Busking this at Embankment Tube tomorrow.
Upcoming 2018 gigs in Leamington Spa, London, Liverpool and Manchester • Reviews from Bilston
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Third rate les on Picnics with Craft BeerGo »
I met Gebrselassie once (Haile) before a London marathon, in which he beat me, by nearly 50 minutes. Got my pb then too.
Bit nippy, and a lovely smile.
23 April 2018
Steve Green on Pre-Gig ChatGo »
Looking forward to Kentish Town … Only seen the boys in Shepherd’s Bush in the Capital! … Any guesses for the cover? My all time fave being “what’s my name” at the Empire
CHARLES EXFORD on Picnics with Craft BeerGo »
On the latter point I’m sticking with the garbling theory he means to say “ill” but sings “eel” and isn’t bothered enough to go back and re-record. Anyone who’s done any recording, especially of fast stuff, will back me up on this that you garble things when you go back and forth between adjacent sounds like /ɪ/ and /i:/ like a tongue twister. Those two sounds are very close in how they are formed by your speech organs, but not as close as /k/ and /g/, which are almost identical. You wouldn’t really expect to hear a separate /k/ in “Hoylake Gebrselassie”, but just an elision of /k/ and /g/ like might say in “fake gear”.
However, much as though I’d like it to be ‘Hoylake’, I hear an initial sound closer to the /aɪ/ of ‘Haile’ than the /ɔɪ/ of ‘Hoylake’. And if you’d expect to hear an /i:/, as most commentators seem to say “Haile” as if it was “highly”, well Mr. B seems to be saying it closer to the correct pron of /haɪle/. His in fact /haɪleɪ/, which yeah, gives it the same /eɪ/ as ‘Hoylake’.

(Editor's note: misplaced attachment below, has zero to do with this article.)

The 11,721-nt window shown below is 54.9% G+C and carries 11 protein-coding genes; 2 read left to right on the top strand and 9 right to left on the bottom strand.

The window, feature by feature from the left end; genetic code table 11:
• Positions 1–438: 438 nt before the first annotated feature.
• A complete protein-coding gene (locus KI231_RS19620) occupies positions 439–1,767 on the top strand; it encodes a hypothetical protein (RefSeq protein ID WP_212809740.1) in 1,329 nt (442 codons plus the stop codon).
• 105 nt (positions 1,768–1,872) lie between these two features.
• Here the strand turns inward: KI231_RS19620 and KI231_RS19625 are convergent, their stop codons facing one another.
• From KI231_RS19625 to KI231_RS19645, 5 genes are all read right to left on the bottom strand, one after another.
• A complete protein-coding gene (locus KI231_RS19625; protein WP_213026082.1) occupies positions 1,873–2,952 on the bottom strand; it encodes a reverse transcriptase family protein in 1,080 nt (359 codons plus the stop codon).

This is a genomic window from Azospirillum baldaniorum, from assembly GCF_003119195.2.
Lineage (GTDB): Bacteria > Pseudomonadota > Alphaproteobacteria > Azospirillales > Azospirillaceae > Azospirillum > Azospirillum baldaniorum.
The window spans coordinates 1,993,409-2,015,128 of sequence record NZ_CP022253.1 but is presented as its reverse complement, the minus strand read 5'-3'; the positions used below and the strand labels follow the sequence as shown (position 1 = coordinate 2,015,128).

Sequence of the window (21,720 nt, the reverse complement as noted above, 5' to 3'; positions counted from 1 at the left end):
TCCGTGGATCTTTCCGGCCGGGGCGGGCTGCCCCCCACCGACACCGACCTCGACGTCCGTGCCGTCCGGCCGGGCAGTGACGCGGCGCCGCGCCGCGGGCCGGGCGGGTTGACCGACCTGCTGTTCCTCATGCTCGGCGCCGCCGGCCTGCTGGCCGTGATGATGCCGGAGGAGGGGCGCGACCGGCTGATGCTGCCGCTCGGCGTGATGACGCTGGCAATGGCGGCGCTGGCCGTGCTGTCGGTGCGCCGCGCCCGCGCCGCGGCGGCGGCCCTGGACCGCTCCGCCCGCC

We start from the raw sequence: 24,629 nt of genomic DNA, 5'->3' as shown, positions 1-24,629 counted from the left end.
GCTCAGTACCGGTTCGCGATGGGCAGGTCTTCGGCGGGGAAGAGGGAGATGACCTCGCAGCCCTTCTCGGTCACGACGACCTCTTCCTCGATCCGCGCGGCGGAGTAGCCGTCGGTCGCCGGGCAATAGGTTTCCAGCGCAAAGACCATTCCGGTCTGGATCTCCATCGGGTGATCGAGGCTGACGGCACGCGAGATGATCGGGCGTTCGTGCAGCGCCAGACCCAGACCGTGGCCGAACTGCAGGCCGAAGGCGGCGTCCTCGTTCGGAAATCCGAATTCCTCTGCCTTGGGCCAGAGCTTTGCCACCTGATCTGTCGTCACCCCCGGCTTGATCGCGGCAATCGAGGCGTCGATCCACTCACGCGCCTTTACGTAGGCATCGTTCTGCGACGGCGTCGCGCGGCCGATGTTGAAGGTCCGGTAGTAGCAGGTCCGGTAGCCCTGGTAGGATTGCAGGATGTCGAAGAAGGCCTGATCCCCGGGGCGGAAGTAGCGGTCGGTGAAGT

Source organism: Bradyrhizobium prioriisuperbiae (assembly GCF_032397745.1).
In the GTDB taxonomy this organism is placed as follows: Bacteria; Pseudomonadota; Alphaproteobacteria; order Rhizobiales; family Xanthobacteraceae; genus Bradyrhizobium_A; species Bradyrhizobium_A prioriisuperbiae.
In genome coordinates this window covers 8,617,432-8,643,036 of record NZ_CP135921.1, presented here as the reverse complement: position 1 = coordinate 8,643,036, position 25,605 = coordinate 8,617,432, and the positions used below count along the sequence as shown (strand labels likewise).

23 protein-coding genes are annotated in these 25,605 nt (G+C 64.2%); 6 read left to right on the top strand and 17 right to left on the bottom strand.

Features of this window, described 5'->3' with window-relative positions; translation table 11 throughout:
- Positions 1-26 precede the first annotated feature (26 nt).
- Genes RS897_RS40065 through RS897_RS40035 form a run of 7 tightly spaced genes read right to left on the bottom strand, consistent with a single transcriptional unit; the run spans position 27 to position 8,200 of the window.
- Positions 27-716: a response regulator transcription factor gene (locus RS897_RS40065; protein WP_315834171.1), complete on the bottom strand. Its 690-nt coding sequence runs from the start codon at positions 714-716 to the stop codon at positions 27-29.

So to me he seems his usual contradictory mixture of the fastidious and the sloppy.
Polo-necked Jean on Picnics with Craft BeerGo »
Still confident it’s call dusk and PB. As for eking out his stipend, I’m completely stuck and don’t think it’s speak ill. I hear keel or perhaps Keele ?
Slow dempsey on Picnics with Craft BeerGo »
A collection of thoughts:
‘Call dusk’ appears to make sense but I’m pretty sure that there’s an ‘a’ in there and that the last word starts with a ‘b’ sound. ‘Call a busk’ is the closest I can come to.
It is ‘PB’ rather than ‘TV’ and though ‘Hoylake’ had a certain attraction, I hear only ‘Haile’.
That leaves the question of what the protagonist is doing to eke out his stipend. I’m not at all convinced by ‘speak ill’. The first sound is either ‘A’ or ‘I’, followed by ‘sp…’, there’s a ‘k’ sound in there and we end with ‘…eel’ or ‘…eal’ but not, at least to my ear, ‘ill’.
‘A Speke eel’ would fit but whether such things exist and how one could utilise them stipend-wise is outside my sphere of knowledge.
Transit Full Of Keith on Picnics with Craft BeerGo »
Turns out there is an annual Hoylake 10K charity fun run …
pROBLEMCHIMP on Picnics with Craft BeerGo »
‘Time slip’ to me merely means long and boring.
Although I like the idea of the ‘I’ll give you…’ as a retort, the stress is wrong for that, it should be firmly on the ‘I’ll’.
I think it’s definitely ’10k PB’ and ‘Hoylake Gebreselassie’. I can hear the ‘k’, trust me, I’m from the Wirral.
dr desperate on Picnics with Craft BeerGo »
I agree Hoylake Gebrselassie would be brilliant as a sort of converse Congolese Unsworth, but I don’t think the ‘k’ is there, no matter how hard I try to hear it.
No reason why Nigel shouldn’t sing it that way live though, and it does give me an excuse to recall the clerihew I once wrote at a John Hegley gig:
“Haile Selassie’s horn-rimmed glasses
Gave rise to cries
Of Rasta Four-Eyes”.
“Hoylake Gebreselassie”? – lifts a great line into a brilliant one if true, although I can’t really hear it myself.
The idea of hidden place names made me wonder if he could be eking out his stipend with “a Speke eel”?
If only there were someone on this site who combined knowledge of the local pronunciation of Wirral placenames, phonology, and angling in the Merseyside area, we might be able to resolve these things.